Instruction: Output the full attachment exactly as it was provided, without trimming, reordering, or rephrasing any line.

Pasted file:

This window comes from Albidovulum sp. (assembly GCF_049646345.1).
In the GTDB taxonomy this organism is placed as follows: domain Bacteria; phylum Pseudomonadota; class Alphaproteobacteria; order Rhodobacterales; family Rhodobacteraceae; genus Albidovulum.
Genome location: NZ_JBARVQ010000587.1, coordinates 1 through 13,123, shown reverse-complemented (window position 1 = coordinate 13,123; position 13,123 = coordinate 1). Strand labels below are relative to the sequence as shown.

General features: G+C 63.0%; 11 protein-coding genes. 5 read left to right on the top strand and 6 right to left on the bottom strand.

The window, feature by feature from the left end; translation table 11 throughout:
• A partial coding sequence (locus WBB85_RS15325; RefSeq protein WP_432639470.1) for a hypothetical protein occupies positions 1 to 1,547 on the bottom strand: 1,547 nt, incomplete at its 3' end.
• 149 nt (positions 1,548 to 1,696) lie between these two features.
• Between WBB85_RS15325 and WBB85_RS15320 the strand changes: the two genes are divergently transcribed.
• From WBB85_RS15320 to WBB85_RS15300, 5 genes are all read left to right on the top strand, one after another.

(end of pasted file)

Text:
This window comes from Albidovulum sp. (assembly GCF_049646345.1).
In the GTDB taxonomy this organism is placed as follows: domain Bacteria; phylum Pseudomonadota; class Alphaproteobacteria; order Rhodobacterales; family Rhodobacteraceae; genus Albidovulum.
Genome location: NZ_JBARVQ010000587.1, coordinates 1 through 13,123, shown reverse-complemented (window position 1 = coordinate 13,123; position 13,123 = coordinate 1). Strand labels below are relative to the sequence as shown.

General features: G+C 63.0%; 11 protein-coding genes. 5 read left to right on the top strand and 6 right to left on the bottom strand.

The window, feature by feature from the left end; translation table 11 throughout:
• A partial coding sequence (locus WBB85_RS15325; RefSeq protein WP_432639470.1) for a hypothetical protein occupies positions 1 to 1,547 on the bottom strand: 1,547 nt, incomplete at its 3' end.
• 149 nt (positions 1,548 to 1,696) lie between these two features.
• Between WBB85_RS15325 and WBB85_RS15320 the strand changes: the two genes are divergently transcribed.
• From WBB85_RS15320 to WBB85_RS15300, 5 genes are all read left to right on the top strand, one after another.